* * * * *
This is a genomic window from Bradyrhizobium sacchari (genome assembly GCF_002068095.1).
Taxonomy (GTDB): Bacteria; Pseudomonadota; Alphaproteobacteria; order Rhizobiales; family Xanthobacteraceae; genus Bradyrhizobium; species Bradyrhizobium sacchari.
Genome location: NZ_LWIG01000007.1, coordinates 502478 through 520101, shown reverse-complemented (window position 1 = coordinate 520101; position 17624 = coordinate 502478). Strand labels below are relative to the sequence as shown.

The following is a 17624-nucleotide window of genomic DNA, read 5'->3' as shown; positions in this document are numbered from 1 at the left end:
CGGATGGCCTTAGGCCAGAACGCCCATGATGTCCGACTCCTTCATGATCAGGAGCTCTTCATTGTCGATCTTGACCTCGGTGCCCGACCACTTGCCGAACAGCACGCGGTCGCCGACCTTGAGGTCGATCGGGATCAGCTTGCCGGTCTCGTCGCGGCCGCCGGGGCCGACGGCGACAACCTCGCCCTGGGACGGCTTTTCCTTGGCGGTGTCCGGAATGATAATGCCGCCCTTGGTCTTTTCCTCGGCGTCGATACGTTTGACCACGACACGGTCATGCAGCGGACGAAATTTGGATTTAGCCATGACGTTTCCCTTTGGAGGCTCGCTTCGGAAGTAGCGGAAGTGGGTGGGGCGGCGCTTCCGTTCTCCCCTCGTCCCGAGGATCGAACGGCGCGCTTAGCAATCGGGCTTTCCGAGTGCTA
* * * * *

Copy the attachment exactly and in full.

This is a genomic window from Bradyrhizobium sacchari (genome assembly GCF_002068095.1).
Taxonomy (GTDB): Bacteria; Pseudomonadota; Alphaproteobacteria; order Rhizobiales; family Xanthobacteraceae; genus Bradyrhizobium; species Bradyrhizobium sacchari.
Genome location: NZ_LWIG01000007.1, coordinates 502478 through 520101, shown reverse-complemented (window position 1 = coordinate 520101; position 17624 = coordinate 502478). Strand labels below are relative to the sequence as shown.

The following is a 17624-nucleotide window of genomic DNA, read 5'->3' as shown; positions in this document are numbered from 1 at the left end:
CGGATGGCCTTAGGCCAGAACGCCCATGATGTCCGACTCCTTCATGATCAGGAGCTCTTCATTGTCGATCTTGACCTCGGTGCCCGACCACTTGCCGAACAGCACGCGGTCGCCGACCTTGAGGTCGATCGGGATCAGCTTGCCGGTCTCGTCGCGGCCGCCGGGGCCGACGGCGACAACCTCGCCCTGGGACGGCTTTTCCTTGGCGGTGTCCGGAATGATAATGCCGCCCTTGGTCTTTTCCTCGGCGTCGATACGTTTGACCACGACACGGTCATGCAGCGGACGAAATTTGGATTTAGCCATGACGTTTCCCTTTGGAGGCTCGCTTCGGAAGTAGCGGAAGTGGGTGGGGCGGCGCTTCCGTTCTCCCCTCGTCCCGAGGATCGAACGGCGCGCTTAGCAATCGGGCTTTCCGAGTGCTA